If you’ve ever had the dubious pleasure of tilting back a can of Holsten Premium, you’ve probably noticed the proudly displayed banner at the can’s bottom that reads “GERMAN PURITY LAW OF 1516.” This purity law doesn’t refer to, uh, other infamous German purity laws, but specifically to the 500 year old law  called the Reinheitsgebot, which governs what can legally be referred to as “beer” in Germany.

Saturday April 23rd marks the 500th anniversary of this law which originally stated beer must only contain barley, hops, and water (and was later amended to include yeast.) It was put in place for a number of reasons, including limiting competition for grains with bakers, and to ensure beer was brewed without odd – and possibly illness inducing – ingredients.

It started as a sound economic and food-safety initiative. But that was a half-millennium ago – and it has since outworn its value.

“I think it is antiquated and a bit too rigid in its design. I think that we have grown past what the Purity Law was about,” says Matt Sieradzki, Prud’homme Master beer sommelier and Bar Manager at The Craft Brasserie in an email.

“Ingredients have changed, as well as having more accessibility to all the ingredients in beer. Also the details regarding prices are pretty outdated, considering trade is massively different than it was in 1516.”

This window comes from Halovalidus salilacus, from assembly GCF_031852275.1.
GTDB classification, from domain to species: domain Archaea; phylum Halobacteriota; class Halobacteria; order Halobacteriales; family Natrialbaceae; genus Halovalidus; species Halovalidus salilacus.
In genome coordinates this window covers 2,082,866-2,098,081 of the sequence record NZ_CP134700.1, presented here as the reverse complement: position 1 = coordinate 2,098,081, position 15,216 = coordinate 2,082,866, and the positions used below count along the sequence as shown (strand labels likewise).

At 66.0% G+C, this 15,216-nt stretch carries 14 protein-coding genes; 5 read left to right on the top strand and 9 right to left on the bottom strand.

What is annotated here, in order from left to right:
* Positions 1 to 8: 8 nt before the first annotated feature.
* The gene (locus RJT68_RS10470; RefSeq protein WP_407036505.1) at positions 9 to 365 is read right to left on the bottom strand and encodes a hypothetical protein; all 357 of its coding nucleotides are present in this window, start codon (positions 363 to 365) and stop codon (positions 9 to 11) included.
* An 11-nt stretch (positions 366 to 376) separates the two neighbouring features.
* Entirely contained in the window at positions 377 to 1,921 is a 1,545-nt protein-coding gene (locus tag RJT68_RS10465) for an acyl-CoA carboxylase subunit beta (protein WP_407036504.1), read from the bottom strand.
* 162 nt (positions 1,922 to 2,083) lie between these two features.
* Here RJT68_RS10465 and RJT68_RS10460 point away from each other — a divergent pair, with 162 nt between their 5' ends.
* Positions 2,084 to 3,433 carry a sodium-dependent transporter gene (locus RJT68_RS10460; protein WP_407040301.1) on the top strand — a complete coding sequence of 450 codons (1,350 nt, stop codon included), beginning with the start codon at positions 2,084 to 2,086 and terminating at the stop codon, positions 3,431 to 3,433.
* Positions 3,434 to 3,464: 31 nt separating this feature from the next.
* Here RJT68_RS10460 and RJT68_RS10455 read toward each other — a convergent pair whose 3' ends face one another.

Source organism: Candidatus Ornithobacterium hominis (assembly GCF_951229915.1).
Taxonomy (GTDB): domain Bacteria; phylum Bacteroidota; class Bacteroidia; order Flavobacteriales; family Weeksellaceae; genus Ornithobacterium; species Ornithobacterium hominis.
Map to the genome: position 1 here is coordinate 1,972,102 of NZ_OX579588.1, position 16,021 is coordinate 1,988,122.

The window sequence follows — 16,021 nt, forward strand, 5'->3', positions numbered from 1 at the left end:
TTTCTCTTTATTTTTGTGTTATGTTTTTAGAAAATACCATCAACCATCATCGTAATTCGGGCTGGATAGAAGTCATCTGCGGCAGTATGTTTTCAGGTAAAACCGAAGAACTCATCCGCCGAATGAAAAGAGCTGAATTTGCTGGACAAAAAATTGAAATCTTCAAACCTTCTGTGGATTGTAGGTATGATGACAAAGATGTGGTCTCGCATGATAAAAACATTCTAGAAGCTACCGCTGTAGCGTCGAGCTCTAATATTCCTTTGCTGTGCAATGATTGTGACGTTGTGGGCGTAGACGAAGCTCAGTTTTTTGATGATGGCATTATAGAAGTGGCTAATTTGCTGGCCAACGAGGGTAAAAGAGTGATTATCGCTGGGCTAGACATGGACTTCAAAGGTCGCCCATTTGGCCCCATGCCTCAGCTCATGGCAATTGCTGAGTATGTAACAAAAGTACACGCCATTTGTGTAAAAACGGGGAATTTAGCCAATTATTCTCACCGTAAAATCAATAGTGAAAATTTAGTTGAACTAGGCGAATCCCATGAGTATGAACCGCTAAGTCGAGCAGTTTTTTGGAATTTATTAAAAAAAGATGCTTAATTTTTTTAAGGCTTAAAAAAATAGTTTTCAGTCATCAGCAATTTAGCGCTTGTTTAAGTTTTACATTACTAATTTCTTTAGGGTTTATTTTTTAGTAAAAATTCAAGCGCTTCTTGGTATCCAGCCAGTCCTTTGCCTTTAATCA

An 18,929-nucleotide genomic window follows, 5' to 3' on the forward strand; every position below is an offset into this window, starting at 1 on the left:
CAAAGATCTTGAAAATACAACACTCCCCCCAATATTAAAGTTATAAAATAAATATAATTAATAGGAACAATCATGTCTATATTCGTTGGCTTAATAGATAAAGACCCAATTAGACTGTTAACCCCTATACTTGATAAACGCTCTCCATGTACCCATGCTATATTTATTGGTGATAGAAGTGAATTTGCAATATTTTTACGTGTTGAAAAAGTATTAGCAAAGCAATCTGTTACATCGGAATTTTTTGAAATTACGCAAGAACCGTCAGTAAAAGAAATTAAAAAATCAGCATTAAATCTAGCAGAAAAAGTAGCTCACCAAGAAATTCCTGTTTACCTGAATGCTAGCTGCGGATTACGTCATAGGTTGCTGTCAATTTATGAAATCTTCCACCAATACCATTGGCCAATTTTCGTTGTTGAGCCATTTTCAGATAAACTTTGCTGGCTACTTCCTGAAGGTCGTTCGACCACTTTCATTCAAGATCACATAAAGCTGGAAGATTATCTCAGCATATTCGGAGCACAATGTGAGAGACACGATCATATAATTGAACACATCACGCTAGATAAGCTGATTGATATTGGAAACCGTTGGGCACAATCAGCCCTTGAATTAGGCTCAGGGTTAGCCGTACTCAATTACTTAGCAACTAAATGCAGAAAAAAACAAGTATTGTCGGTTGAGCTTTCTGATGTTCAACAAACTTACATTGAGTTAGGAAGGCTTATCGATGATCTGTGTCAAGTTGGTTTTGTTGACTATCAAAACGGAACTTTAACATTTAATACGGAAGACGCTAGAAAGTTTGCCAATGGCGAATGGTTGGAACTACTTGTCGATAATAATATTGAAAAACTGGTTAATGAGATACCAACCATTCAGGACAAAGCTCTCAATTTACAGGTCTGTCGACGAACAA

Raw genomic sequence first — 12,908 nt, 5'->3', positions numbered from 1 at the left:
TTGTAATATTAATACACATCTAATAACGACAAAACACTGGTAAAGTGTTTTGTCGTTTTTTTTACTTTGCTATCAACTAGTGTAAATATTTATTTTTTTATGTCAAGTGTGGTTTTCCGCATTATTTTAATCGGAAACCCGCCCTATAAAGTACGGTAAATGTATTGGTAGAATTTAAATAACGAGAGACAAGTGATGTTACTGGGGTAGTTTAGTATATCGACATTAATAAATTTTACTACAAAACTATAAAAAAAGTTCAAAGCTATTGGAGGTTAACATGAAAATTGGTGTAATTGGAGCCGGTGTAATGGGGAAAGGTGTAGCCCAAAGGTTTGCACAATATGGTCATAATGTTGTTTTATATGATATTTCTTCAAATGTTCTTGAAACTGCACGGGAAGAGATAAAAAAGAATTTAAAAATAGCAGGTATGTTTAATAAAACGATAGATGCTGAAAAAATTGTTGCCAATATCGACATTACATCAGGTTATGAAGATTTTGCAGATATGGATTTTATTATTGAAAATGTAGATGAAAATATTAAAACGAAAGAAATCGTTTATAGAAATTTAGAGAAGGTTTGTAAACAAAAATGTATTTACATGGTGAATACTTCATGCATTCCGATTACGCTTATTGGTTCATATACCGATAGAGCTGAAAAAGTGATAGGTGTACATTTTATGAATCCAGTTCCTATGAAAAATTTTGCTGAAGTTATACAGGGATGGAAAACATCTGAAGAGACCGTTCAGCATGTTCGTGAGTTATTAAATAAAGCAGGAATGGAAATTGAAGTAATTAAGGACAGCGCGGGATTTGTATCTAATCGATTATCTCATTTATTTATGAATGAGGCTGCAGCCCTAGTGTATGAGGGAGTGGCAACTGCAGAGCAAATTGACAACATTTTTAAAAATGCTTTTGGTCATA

Sieradzki has a point – what worked 500 years ago doesn’t necessarily work now. With the explosion in craft beer, and the wide range of ingredients being used besides — and in addition to — hops, barley and water, the German Beer Purity Law is only holding back German beer.

That’s not to say there’s anything wrong with a traditional pilsner. Far from it – but limiting brewers to an extremely rigid lineup of styles is only going to undermine their creativity.

“German beers are great! Without nitpicking too much and having a broad interpretation of what are “traditional beers”, there are definitely styles that appeal to many of my tastes,” Sieradzki explains. “I love a Bock in the cold winter months, a Gose or a Helles in the summer, and you can never go wrong with a Marzen or German Pilsner any time.”

Paulaner, brewed for German Beer Purity Law.

I also enjoy a good German beer. I whet my teeth on Paulaner, a beer I continue to love. But one thing every beer drinker has to admit – from a diversity standpoint German beer is a disappointment.

Right now, there is a serious push to bring Germany into the craft beer movement. With Stone Brewery opening a location in Berlin, and other breweries like Klosterbrauerei Neuzelle still battling after 600 years of operation to have their brew called “beer,” it seems like change is in the air.

“Like any law, I believe change is always necessary in improving the rules or categorization of anything. Beer laws throughout the world have undergone massive changes since 1516 and we live in a completely different world,” Sieradzki says. “So sometimes traditions are great, but laws need to change according to demand.”

The 500th anniversary of the German Beer Purity Law is this Saturday. It’s time to let this old tradition die, and usher in a new era for German brewers, and beer drinkers alike.